Your first book explores some heavy subjects. Is there a connection between what you learned writing your book and how you help your students write about difficult feelings and topics?

Navigating my way as a student in workshop settings transformed how I approach teaching, create writing prompts and facilitate peer sharing within the classroom. My goal is that writers retain agency in terms of protecting and caring for themselves and creating safe boundaries for us to engage in an honest way.

I learned that if you model it, they will follow what you do, whether conscious or not. Talking about my own process of working through childhood abuse and the suicide of my brother gives them permission for their journey in trying to write.

The books that I assign are going to broach difficult subjects, and they are going to activate, inspire and also trigger different things for each writer. My prompts are always oriented not around subject material but more toward elements of craft. However, sometimes in the process of writing, a student's personal experience and sometimes even trauma will emerge.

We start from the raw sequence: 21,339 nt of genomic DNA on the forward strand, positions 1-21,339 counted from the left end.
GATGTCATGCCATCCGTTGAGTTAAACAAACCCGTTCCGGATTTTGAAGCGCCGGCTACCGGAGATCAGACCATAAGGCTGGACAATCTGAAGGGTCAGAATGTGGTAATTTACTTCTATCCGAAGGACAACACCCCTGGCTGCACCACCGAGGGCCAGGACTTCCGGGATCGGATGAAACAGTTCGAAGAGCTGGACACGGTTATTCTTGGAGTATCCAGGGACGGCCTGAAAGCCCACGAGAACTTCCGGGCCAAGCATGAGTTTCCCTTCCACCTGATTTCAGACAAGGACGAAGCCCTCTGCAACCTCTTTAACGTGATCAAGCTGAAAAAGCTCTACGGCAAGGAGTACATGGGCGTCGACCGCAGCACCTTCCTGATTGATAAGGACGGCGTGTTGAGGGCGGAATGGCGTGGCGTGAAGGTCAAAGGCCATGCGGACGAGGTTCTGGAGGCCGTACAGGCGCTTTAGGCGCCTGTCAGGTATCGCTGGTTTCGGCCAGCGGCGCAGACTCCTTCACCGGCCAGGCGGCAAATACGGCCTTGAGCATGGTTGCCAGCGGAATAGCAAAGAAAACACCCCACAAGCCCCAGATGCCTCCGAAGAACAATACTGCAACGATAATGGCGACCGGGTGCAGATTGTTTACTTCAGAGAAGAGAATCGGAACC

From the very first class session, I talk explicitly to my students. I say, “Listen to yourself, to how you are feeling. If you start to feel not well in any form, step away. Take a break.”

I’m not the professor that will drill you after you’ve read hundreds of pages. I’m not going to give you a quiz. What I want is for you to feel things and for you to notice things.

When students bring in work, we need to know how they want the class to engage with it. Do they want to hear descriptions of what the piece is doing? Are they looking for more critical feedback? It’s for the student to decide. With that knowledge, I can guide the class to engage safely.

What might a student find surprising about your classes?

When teaching graduate-level classes, I encourage students to manifest work across genres. I’ve had students produce audio pieces, visual work and even a video poem. My students cross-pollinate, and they learn from each other.

For example, I might have an MFA [Master of Fine Arts] fiction student in my class that has no interest in writing a collection of poems, but what she learns in my class is to better home in on descriptive language in her stories. She learns how to apply the lessons from a poetry collection we study to enhance her fiction writing.

One person's poetics could help them generate poetry, but another person's poetics could have them generate a film or an installation. I do teach folks how to write poems, but even more than that, I teach them to consider who they are and the artistic decisions they make.


— Nichole Faina, photography by Apple Chua